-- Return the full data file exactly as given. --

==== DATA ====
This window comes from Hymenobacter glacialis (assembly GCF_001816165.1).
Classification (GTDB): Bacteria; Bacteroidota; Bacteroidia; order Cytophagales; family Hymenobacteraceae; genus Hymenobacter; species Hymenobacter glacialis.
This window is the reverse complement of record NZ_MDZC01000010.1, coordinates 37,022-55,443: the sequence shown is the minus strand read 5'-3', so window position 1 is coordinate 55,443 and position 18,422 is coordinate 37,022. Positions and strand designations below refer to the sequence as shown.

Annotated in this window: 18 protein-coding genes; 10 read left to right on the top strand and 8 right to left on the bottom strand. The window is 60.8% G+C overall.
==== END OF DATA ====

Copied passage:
This window comes from Hymenobacter glacialis (assembly GCF_001816165.1).
Classification (GTDB): Bacteria; Bacteroidota; Bacteroidia; order Cytophagales; family Hymenobacteraceae; genus Hymenobacter; species Hymenobacter glacialis.
This window is the reverse complement of record NZ_MDZC01000010.1, coordinates 37,022-55,443: the sequence shown is the minus strand read 5'-3', so window position 1 is coordinate 55,443 and position 18,422 is coordinate 37,022. Positions and strand designations below refer to the sequence as shown.

Annotated in this window: 18 protein-coding genes; 10 read left to right on the top strand and 8 right to left on the bottom strand. The window is 60.8% G+C overall.